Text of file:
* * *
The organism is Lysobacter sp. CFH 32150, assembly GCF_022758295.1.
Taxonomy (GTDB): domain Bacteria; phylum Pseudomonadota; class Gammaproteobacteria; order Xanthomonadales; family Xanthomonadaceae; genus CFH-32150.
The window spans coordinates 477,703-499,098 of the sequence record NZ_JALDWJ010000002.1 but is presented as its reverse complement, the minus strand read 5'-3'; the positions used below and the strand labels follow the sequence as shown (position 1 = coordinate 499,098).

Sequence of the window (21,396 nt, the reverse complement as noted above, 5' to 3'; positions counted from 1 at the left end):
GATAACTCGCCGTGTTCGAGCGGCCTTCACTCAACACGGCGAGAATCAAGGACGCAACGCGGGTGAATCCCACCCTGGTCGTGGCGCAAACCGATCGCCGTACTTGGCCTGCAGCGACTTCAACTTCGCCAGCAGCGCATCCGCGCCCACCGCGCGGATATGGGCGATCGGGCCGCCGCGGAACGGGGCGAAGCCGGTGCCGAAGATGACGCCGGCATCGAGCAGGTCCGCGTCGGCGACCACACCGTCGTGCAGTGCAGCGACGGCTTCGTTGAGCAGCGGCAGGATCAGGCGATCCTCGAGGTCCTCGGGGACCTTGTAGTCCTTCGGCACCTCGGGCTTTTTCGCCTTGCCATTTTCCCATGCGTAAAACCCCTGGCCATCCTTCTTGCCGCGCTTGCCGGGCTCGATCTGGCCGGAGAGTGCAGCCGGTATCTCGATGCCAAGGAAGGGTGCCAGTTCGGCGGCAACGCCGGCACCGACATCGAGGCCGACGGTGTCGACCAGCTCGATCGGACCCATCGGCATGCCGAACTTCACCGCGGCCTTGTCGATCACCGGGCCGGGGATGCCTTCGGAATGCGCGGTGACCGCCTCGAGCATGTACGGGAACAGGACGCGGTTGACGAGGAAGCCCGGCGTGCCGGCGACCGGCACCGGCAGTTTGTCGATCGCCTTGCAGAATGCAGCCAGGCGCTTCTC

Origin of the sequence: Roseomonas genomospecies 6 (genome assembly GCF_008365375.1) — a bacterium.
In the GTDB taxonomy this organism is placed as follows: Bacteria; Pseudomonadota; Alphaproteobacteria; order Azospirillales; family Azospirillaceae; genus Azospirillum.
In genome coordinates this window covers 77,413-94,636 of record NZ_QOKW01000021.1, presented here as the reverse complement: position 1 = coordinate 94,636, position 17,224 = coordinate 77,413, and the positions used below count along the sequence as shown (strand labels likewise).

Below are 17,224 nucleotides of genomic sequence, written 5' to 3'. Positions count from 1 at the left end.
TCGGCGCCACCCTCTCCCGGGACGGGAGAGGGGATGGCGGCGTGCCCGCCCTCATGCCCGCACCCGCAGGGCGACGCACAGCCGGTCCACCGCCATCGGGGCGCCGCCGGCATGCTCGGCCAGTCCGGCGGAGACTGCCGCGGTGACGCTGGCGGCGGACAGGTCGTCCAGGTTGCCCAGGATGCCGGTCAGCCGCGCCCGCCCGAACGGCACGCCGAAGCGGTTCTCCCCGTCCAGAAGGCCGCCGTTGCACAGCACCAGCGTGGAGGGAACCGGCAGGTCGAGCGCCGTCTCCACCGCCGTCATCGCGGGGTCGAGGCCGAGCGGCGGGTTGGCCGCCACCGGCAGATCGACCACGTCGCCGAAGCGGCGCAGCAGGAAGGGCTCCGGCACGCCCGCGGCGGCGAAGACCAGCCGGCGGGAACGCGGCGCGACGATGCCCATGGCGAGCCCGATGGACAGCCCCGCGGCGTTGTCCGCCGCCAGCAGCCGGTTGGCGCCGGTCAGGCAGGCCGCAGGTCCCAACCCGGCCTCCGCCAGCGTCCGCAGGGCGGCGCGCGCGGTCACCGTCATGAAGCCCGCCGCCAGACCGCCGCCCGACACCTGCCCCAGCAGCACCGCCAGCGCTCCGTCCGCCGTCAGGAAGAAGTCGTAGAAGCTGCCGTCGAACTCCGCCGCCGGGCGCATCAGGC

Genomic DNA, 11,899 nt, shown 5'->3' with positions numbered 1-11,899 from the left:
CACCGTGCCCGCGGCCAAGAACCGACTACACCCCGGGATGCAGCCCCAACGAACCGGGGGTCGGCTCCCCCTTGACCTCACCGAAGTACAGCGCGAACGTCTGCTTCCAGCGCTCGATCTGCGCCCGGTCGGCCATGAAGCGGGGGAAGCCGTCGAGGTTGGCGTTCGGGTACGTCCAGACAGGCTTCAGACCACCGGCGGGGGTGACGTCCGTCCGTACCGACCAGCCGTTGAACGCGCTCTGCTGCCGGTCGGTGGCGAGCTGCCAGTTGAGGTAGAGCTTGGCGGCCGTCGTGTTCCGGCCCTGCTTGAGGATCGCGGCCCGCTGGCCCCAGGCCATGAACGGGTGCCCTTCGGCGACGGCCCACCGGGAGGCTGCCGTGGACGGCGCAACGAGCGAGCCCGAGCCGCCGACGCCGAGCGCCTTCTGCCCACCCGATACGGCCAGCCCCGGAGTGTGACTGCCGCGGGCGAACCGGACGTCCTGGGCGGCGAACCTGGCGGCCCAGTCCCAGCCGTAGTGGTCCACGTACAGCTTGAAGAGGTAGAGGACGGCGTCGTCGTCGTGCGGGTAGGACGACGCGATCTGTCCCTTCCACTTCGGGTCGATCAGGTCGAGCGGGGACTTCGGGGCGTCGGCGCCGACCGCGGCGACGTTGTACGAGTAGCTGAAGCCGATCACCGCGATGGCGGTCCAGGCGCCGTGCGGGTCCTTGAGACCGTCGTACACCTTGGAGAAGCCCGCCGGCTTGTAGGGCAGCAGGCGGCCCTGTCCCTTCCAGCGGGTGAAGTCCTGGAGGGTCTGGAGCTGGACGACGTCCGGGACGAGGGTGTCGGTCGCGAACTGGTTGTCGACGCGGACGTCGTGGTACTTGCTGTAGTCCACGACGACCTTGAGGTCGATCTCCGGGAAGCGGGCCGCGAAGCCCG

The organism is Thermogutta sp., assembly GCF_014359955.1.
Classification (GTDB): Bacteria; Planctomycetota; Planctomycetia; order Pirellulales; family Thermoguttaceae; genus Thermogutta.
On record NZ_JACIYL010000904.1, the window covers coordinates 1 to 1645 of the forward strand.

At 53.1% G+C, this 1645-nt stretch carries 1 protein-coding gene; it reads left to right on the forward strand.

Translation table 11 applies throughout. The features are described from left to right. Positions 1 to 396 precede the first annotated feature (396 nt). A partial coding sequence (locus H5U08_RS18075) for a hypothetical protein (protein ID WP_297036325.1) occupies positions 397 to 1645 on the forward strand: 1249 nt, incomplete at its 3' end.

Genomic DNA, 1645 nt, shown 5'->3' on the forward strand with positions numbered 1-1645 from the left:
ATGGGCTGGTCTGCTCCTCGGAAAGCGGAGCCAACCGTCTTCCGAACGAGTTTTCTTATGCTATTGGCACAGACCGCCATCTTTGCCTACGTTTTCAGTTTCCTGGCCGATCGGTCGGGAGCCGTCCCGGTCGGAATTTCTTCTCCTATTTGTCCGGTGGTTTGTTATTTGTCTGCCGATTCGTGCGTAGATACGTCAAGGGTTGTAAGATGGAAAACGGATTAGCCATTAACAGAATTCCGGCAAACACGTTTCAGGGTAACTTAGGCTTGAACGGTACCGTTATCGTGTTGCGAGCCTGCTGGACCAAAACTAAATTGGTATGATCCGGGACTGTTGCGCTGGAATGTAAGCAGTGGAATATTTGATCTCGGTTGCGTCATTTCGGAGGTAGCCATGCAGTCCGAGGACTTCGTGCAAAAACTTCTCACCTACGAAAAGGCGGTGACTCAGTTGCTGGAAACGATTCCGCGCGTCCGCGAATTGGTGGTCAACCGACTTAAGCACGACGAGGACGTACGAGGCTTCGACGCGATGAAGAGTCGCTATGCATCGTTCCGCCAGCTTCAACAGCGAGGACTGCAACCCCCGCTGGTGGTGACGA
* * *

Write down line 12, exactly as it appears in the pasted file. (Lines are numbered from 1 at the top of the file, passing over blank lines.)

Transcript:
CACCGTGCCCGCGGCCAAGAACCGACTACACCCCGGGATGCAGCCCCAACGAACCGGGGGTCGGCTCCCCCTTGACCTCACCGAAGTACAGCGCGAACGTCTGCTTCCAGCGCTCGATCTGCGCCCGGTCGGCCATGAAGCGGGGGAAGCCGTCGAGGTTGGCGTTCGGGTACGTCCAGACAGGCTTCAGACCACCGGCGGGGGTGACGTCCGTCCGTACCGACCAGCCGTTGAACGCGCTCTGCTGCCGGTCGGTGGCGAGCTGCCAGTTGAGGTAGAGCTTGGCGGCCGTCGTGTTCCGGCCCTGCTTGAGGATCGCGGCCCGCTGGCCCCAGGCCATGAACGGGTGCCCTTCGGCGACGGCCCACCGGGAGGCTGCCGTGGACGGCGCAACGAGCGAGCCCGAGCCGCCGACGCCGAGCGCCTTCTGCCCACCCGATACGGCCAGCCCCGGAGTGTGACTGCCGCGGGCGAACCGGACGTCCTGGGCGGCGAACCTGGCGGCCCAGTCCCAGCCGTAGTGGTCCACGTACAGCTTGAAGAGGTAGAGGACGGCGTCGTCGTCGTGCGGGTAGGACGACGCGATCTGTCCCTTCCACTTCGGGTCGATCAGGTCGAGCGGGGACTTCGGGGCGTCGGCGCCGACCGCGGCGACGTTGTACGAGTAGCTGAAGCCGATCACCGCGATGGCGGTCCAGGCGCCGTGCGGGTCCTTGAGACCGTCGTACACCTTGGAGAAGCCCGCCGGCTTGTAGGGCAGCAGGCGGCCCTGTCCCTTCCAGCGGGTGAAGTCCTGGAGGGTCTGGAGCTGGACGACGTCCGGGACGAGGGTGTCGGTCGCGAACTGGTTGTCGACGCGGACGTCGTGGTACTTGCTGTAGTCCACGACGACCTTGAGGTCGATCTCCGGGAAGCGGGCCGCGAAGCCCG